He also sees the device as being primarily about media consumption rather than production: “The iPad is the lean-back device: it’s a consumption device rather than a production device – it has nothing in common with a lean-forward device such as the PC.” Read more of his thoughts on this here.

Jon Einar Sandvand, digital strategist at Aftenposten, Norway’s newspaper of record, said iPad readership figures suggested it was most used in the evening, between six and eight.

Juan Antonio Giner, president and founder of Innovation in Newspapers, reiterates similar ideas to Filloux on media consumption: “Research suggests iPad will become the leading platform in terms of how much people spend consuming media on it. It is a media consumption device. If you are a mono-media operation producing second-hand stories you won’t win from iPad: garbage in, garbage out.”

Now, let me confess, I often find that big media conferences tend to focus too much on ideology and too little on how people are actually approaching a certain issue or innovation, but the Tablet Summit offered some excellent insight into how different news organisations are approaching the iPad.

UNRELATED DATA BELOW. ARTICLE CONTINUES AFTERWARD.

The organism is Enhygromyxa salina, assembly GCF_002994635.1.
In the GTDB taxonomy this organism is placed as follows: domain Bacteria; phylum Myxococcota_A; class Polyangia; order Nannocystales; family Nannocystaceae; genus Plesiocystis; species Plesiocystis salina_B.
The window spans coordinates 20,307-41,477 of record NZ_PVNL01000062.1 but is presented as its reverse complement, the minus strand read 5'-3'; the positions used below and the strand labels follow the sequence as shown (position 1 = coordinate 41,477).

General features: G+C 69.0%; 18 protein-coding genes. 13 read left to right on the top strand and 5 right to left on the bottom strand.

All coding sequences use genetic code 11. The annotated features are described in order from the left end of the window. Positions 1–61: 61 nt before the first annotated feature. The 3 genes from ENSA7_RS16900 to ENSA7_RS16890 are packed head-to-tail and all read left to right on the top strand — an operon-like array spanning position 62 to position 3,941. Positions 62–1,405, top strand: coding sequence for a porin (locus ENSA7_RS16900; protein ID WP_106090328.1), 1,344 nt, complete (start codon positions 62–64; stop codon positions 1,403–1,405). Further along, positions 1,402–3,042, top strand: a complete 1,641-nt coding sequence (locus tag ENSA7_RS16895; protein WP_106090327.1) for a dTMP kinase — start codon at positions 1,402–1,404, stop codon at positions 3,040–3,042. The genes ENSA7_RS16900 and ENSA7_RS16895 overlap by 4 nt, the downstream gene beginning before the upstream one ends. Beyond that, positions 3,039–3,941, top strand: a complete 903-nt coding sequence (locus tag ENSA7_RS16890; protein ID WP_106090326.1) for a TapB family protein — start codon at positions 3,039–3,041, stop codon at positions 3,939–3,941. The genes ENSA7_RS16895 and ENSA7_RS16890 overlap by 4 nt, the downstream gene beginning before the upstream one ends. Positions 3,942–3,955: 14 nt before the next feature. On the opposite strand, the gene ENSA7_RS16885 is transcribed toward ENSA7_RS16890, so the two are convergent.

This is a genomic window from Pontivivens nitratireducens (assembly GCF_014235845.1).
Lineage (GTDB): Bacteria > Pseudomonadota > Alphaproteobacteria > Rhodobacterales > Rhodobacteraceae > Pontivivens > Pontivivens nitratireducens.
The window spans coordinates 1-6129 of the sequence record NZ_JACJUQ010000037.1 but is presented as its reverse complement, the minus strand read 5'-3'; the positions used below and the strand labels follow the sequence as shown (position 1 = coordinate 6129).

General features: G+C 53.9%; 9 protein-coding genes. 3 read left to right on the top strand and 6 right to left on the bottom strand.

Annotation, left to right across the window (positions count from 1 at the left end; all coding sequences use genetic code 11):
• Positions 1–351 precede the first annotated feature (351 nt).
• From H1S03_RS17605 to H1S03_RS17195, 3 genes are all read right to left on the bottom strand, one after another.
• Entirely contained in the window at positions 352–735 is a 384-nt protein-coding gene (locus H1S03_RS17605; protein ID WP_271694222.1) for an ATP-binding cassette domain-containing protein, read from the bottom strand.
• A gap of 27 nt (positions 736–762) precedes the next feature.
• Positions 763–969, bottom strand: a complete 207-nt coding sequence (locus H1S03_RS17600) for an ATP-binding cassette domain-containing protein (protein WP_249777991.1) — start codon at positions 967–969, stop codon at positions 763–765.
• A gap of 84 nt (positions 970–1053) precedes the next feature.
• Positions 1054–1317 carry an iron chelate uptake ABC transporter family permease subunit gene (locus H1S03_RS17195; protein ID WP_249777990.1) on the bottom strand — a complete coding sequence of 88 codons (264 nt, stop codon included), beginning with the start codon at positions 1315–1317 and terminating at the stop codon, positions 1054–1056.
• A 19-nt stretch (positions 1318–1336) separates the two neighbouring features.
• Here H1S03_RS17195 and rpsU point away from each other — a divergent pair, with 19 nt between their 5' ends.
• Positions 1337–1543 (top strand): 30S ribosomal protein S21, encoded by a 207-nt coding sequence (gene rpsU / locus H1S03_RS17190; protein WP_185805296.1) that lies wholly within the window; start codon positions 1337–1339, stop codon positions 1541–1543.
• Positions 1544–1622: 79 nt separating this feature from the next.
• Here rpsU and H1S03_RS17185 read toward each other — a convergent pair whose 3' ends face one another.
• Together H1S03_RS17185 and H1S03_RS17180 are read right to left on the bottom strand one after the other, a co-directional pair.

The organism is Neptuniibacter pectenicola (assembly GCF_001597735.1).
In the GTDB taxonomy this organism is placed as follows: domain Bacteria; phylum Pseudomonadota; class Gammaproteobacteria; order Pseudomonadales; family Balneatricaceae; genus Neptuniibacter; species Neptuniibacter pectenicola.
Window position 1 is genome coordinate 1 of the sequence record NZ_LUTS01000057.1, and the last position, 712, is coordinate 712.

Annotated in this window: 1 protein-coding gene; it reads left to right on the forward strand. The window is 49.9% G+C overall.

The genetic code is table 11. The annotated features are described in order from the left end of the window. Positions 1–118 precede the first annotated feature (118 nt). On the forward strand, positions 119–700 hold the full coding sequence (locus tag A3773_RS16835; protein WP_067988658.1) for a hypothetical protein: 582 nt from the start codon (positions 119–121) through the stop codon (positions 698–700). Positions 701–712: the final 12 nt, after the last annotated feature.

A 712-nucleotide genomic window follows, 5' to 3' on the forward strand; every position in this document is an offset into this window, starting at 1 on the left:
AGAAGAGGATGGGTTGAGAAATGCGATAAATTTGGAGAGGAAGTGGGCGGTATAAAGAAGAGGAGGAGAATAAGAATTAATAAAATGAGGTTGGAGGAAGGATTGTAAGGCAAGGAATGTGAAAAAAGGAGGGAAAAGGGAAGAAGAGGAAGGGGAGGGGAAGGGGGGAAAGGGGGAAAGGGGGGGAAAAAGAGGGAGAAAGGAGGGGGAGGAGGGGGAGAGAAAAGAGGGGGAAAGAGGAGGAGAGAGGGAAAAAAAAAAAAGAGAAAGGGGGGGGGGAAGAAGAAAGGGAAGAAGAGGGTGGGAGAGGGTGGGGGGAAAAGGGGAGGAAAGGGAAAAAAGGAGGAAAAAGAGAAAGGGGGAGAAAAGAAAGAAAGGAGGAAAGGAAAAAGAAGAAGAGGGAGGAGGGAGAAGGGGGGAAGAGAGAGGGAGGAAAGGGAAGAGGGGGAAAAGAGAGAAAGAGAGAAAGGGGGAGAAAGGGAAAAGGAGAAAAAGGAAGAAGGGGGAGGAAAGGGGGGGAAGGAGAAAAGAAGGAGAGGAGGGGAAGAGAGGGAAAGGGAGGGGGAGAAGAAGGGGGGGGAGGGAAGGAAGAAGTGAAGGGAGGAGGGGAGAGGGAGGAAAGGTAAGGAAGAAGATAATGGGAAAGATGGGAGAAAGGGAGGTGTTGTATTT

Among those, the most useful was the very hands-on presentation by Saulo Ribas, creative director at Brazilian Editora Globo’s Epoca Magazine.

Useful iPad tips for publishers

His newspaper wanted to be first in the country with an iPad app, so they built a light version first, and will launch the full version in July. He offered five useful tips for newspapers wanting to develop iPad apps:

    1. It’s an app, not a magazine or newspaper. We have to make the best use of the interface Apple has provided.
    – Good apps are non-linear. You can access content from everywhere in the app.
    – Good apps don’t require users to learn how to use it, or at least not so much. If you need instructions on how to use the app it usually means it’s poorly designed.
    – Good apps have very simple information architecture. Simplify and eliminate the unnecessary
    – Good apps allow the users to leave and then come back to where he left. Try to produce the best reading experience possible